Review the updates below before scheduling your appointment, including important information about cost, payment, billing and insurance 

Where can I get a COVID vaccine?

COVID vaccines are widely available at pharmacies, Health Centers, Clinics and local health departments (like us!) across the state.

Find a vaccine appointment near you by clicking

* Our Department serves as a safety net provider.  This means, if you can’t get an appointment at your regular healthcare provider, health center or local pharmacy, we can serve you. 

**For appointments call 518-873-3500

**We are offering COVID vaccine only.

**Know our billing and payment options before you schedule.  

***If you do not have insurance or an insurance that covers the COVID vaccine, we can serve you! 

***If you have one of these insurances we can bill your insurance company and we can serve you at no cost to you at the time of your appointment:

 ****Medicare               ****Medicaid                ****Fidelis               ****Excellus BC/BS               ****CDPHP           ****MVP Healthcare

***If you do not have one of these insurances above, we cannot successfully bill your insurance.  Unfortunately, this includes Empire, CDPHP, United Healthcare, Health Now, MVP and other insurances. We require payment at the time of your appointment and will give you a receipt documenting that you received the vaccine and the amount you paid.  You must then submit that receipt to your insurance company to request reimbursement. 

What's New for 2023 - 2024?

All individuals 6 months of age and older are eligible to receive the updated COVID vaccine.  

2023–2024 updated COVID-19 vaccines

As of September 12, 2023, the 2023–2024 updated Pfizer-BioNTech and Moderna COVID-19 vaccines were recommended by CDC for use in the United States.

What's updated?

The 2023–2024 updated COVID-19 vaccines will be better at fighting currently circulating variants and restore protection against severe COVID-19 that may have decreased over time. 

FDA update

Novavax’s updated COVID-19 vaccine is currently under review by the U.S. Food and Drug Administration (FDA) for emergency use authorization (EUA) in individuals aged 12 and older.

FDA fact sheets for recipients and caregivers on each vaccine are available here: PfizerModernaNovavax.

Are COVID vaccines still free?

*COVID vaccines are now available commercially.  This means COVID-19 vaccines are no longer being distributed by the United States Government for free.  Rather they are available for purchase directly from manufacturers or distributors.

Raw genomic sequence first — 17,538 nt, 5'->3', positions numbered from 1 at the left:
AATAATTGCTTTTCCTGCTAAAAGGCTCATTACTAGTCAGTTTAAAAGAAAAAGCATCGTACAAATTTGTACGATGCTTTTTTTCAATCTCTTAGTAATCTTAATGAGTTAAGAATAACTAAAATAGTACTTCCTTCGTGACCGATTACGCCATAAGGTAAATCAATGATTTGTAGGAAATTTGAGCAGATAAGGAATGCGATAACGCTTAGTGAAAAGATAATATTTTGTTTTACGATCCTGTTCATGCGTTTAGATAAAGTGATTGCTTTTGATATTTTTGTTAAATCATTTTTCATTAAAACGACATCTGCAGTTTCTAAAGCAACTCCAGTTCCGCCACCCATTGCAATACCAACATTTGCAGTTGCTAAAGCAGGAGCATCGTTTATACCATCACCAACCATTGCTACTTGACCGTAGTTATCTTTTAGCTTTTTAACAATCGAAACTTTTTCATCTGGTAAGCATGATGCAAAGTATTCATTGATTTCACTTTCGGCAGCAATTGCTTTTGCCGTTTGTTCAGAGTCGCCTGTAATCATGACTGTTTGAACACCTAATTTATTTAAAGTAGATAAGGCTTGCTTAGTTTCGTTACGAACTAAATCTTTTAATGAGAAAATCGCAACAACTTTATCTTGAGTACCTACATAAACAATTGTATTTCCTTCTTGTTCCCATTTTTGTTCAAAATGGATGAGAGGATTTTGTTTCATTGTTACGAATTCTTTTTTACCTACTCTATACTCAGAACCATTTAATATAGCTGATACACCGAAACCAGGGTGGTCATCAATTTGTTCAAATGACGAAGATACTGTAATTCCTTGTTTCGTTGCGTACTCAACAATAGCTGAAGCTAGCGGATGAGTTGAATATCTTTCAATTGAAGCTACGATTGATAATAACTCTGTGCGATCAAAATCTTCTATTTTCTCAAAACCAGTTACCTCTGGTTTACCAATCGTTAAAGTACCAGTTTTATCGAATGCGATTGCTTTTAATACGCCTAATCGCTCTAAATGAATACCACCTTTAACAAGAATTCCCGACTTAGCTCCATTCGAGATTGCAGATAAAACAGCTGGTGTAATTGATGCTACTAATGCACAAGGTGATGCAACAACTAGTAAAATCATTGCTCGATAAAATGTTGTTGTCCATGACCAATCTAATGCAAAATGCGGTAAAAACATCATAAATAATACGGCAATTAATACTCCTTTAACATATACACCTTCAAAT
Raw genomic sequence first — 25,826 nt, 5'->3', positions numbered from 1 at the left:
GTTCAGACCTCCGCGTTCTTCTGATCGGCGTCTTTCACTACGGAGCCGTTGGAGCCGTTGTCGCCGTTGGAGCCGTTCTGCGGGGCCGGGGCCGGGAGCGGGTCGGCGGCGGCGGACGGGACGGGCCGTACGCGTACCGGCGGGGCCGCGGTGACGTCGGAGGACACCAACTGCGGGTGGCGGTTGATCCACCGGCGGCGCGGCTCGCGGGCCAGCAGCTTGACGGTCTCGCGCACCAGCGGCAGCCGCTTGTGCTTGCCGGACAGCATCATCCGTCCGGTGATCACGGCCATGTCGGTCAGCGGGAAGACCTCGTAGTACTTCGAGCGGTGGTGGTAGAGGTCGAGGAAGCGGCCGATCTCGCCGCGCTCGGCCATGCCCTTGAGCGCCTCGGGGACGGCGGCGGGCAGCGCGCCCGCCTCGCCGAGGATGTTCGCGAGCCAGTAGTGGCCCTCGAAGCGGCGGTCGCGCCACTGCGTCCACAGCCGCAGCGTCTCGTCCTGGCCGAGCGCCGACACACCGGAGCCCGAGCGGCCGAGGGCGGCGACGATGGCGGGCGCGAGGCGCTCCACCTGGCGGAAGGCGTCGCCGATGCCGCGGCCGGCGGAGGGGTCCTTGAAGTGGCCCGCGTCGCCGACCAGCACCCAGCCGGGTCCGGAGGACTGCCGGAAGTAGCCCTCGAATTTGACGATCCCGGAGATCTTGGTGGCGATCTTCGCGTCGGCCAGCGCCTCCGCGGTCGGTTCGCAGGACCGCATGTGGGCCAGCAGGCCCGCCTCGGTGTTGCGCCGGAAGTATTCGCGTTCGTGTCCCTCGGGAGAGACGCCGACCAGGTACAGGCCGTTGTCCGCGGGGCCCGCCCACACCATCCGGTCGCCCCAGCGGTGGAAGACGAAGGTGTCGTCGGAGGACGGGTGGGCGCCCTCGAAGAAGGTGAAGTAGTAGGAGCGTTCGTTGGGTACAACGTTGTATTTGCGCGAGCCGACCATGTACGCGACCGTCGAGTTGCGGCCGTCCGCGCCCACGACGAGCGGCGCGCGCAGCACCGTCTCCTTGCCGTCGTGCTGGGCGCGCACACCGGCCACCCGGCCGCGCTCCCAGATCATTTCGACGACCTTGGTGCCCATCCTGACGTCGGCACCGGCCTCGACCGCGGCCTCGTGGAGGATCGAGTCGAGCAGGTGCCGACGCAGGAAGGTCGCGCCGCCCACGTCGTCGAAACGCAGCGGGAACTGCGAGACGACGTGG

**What this means for individuals is that whoever gives you the COVID vaccine will bill your insurance company – whether public (such as Medicare or Medicaid) or private (such as Excellus, Empire, CDPHO, and others).

 **If you don’t have any insurance or an insurance that covers the vaccine or other barrier to billing, there are programs to ensure access to the COVID vaccine.  This includes the Vaccine for Children Program (for those 6 months – 18 years of age) and the Bridge Access program for those ages 18+.

What Has Not Changed?

  • COVID-19 vaccines available in the United States are effective at protecting people from getting seriously ill, being hospitalized, and dying.

  • As with other vaccine-preventable diseases, you are best protected from COVID-19 when you stay up to date with the recommended vaccinations.

    COVID-19 vaccines recommended for use in the United States:

    • Pfizer-BioNTech
    • Moderna
    • Novavax

When Are You Up To Date?

Everyone aged 5 years and older

You are up to date when you get 1 updated COVID-19 vaccine.

Children aged 6 months—4 years

You are up to date when you get all recommended doses, including at least 1 dose of updated COVID-19 vaccine.

Children aged 6 months—5 years who got the Moderna COVID-19 vaccine

You are up to date when you get 2 Moderna COVID-19 vaccine doses, including at least 1 updated COVID-19 vaccine dose.

Getting Vaccines If You Recently Had COVID-19

If you recently had COVID-19, you still need to stay up to date with your vaccines, but you may consider delaying your vaccine by 3 months.

Reinfection is less likely in the weeks to months after infection. However, certain factors could be reasons to get a vaccine sooner rather than later, such as: